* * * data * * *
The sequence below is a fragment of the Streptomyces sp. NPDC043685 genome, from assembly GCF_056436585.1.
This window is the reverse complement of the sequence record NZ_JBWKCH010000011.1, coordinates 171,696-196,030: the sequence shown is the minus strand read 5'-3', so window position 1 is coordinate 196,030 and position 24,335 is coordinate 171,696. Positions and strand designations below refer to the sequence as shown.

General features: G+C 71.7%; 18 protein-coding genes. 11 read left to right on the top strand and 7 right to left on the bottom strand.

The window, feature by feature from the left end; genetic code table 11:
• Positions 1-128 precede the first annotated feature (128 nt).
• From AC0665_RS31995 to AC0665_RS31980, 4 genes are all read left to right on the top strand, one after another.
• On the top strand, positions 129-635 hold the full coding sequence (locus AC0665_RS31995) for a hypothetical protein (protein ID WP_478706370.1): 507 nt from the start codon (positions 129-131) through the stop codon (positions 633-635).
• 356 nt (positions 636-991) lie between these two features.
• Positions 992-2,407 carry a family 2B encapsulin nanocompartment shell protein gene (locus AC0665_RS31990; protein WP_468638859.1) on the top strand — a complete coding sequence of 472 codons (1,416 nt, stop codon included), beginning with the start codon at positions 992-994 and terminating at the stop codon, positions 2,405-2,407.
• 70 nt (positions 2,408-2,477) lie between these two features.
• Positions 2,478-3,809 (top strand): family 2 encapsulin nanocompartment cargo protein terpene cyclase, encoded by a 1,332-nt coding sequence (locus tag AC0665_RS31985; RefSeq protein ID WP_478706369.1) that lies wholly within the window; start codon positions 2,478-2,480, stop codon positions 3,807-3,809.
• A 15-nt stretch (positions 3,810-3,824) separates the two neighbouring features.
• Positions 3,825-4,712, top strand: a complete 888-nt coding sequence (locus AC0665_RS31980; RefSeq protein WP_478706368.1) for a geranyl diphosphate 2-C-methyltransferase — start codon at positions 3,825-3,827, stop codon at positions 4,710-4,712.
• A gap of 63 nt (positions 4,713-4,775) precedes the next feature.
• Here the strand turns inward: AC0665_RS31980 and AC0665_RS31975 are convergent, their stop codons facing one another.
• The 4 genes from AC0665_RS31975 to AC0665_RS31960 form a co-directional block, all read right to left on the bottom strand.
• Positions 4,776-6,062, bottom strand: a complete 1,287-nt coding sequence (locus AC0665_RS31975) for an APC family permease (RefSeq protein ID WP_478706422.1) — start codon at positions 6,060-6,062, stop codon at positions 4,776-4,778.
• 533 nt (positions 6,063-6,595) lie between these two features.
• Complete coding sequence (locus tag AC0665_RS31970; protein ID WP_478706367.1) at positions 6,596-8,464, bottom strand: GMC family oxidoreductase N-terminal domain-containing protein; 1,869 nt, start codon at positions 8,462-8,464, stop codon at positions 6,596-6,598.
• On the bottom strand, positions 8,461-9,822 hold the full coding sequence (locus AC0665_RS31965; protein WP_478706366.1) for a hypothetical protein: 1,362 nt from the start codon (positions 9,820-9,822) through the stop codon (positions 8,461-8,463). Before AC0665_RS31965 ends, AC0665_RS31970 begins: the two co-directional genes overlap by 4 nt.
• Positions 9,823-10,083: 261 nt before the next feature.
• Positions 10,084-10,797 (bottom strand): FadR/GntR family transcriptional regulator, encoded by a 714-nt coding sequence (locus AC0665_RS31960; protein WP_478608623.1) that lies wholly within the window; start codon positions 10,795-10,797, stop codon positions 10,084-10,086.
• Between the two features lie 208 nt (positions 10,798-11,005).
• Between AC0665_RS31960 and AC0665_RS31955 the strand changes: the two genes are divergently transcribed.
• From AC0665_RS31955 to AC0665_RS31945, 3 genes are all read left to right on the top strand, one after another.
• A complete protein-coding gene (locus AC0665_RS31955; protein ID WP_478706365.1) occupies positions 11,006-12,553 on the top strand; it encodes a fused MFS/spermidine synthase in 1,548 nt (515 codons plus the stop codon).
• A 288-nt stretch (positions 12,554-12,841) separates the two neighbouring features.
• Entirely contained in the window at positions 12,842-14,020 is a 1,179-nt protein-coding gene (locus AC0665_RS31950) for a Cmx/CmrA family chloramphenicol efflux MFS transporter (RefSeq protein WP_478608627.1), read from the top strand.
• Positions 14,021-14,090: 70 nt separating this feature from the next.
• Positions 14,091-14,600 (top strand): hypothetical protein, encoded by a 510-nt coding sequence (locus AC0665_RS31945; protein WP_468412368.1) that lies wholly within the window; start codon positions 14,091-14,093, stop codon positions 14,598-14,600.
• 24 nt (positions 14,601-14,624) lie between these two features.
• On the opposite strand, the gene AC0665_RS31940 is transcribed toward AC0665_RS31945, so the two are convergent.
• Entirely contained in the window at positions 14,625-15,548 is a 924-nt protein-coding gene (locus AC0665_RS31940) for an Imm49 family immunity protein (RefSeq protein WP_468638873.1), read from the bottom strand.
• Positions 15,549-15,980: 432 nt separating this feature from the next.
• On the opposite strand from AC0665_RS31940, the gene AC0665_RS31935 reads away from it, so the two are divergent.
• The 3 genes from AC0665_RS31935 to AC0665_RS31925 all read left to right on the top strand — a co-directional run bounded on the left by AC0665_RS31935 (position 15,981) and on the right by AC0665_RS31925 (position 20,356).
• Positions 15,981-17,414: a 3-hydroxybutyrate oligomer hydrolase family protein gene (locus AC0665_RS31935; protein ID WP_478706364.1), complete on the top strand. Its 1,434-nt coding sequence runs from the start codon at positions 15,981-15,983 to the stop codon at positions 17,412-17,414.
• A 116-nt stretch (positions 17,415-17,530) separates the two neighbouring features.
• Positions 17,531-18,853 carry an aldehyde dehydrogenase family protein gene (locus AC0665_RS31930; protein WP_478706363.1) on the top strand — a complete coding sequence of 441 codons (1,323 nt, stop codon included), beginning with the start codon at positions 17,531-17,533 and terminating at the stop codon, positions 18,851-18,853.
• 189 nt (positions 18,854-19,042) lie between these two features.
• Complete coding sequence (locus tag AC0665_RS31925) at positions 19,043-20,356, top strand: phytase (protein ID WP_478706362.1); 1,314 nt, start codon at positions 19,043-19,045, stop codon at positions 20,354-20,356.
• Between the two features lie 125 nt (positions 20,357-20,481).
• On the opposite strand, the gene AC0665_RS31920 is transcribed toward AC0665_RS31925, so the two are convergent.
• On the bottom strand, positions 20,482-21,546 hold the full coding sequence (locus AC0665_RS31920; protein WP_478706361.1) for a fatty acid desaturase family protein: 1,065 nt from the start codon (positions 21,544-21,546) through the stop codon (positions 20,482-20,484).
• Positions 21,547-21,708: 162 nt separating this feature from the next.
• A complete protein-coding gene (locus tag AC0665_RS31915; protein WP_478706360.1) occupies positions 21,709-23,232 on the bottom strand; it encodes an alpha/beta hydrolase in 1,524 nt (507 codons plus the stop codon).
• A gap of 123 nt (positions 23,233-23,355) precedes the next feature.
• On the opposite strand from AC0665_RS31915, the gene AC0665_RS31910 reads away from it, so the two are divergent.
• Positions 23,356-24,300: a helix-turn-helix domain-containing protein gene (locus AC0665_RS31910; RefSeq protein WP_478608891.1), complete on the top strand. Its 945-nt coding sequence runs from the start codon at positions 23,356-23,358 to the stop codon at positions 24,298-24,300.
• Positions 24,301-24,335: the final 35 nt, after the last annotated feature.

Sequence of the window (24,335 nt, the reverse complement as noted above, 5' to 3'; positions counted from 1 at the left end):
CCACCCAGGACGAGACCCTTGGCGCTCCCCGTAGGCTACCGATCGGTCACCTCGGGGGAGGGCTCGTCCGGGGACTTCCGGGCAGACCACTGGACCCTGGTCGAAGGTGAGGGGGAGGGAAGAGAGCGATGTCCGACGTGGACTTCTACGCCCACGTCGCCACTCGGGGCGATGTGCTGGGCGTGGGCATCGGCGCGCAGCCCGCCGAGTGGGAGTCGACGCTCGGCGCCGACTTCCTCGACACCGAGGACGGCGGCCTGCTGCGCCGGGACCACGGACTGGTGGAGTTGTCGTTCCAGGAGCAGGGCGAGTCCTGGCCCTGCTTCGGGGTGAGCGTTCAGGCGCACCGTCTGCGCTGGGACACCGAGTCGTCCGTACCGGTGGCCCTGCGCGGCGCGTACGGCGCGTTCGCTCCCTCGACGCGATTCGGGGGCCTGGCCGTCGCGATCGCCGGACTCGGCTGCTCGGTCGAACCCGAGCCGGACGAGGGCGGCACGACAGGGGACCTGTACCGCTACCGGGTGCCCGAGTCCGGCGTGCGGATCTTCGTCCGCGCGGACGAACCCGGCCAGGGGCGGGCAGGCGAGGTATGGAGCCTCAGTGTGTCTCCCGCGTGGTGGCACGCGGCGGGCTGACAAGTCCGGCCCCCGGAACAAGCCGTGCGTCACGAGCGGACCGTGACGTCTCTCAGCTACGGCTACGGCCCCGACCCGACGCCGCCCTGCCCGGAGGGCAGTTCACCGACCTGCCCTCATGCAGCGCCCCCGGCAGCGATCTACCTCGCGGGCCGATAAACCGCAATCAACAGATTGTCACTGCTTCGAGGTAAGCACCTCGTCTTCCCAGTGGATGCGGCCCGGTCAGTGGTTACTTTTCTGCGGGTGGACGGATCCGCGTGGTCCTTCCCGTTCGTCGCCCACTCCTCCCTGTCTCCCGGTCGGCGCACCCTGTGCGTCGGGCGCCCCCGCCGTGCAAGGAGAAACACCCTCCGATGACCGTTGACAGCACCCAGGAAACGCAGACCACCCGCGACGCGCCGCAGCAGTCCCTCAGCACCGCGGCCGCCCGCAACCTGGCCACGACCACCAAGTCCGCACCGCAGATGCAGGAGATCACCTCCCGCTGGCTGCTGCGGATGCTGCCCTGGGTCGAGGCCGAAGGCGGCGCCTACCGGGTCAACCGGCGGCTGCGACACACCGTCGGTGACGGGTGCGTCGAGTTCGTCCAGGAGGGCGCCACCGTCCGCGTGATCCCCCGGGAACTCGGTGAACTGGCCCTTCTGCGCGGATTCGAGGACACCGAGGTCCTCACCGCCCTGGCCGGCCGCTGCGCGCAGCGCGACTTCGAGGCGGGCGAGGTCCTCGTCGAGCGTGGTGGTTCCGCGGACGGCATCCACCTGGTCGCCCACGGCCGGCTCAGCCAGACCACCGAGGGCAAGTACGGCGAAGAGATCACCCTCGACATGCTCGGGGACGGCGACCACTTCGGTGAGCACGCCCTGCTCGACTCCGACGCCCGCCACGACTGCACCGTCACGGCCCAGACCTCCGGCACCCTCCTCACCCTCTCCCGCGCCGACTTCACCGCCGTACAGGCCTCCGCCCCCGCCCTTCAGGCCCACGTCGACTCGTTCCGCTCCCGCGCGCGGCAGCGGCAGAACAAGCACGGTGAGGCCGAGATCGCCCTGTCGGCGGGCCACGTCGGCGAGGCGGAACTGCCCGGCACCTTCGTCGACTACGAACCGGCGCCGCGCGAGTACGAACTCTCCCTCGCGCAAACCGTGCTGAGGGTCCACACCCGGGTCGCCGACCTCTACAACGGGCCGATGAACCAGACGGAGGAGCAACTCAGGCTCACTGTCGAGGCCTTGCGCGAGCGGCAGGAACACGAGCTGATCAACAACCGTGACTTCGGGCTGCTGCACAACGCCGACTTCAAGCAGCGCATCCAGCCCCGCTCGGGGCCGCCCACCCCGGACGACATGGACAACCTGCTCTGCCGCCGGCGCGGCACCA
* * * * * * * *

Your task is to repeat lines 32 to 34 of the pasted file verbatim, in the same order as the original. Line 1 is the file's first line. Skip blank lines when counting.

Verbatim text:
• On the opposite strand, the gene AC0665_RS31940 is transcribed toward AC0665_RS31945, so the two are convergent.
• Entirely contained in the window at positions 14,625-15,548 is a 924-nt protein-coding gene (locus AC0665_RS31940) for an Imm49 family immunity protein (RefSeq protein WP_468638873.1), read from the bottom strand.
• Positions 15,549-15,980: 432 nt separating this feature from the next.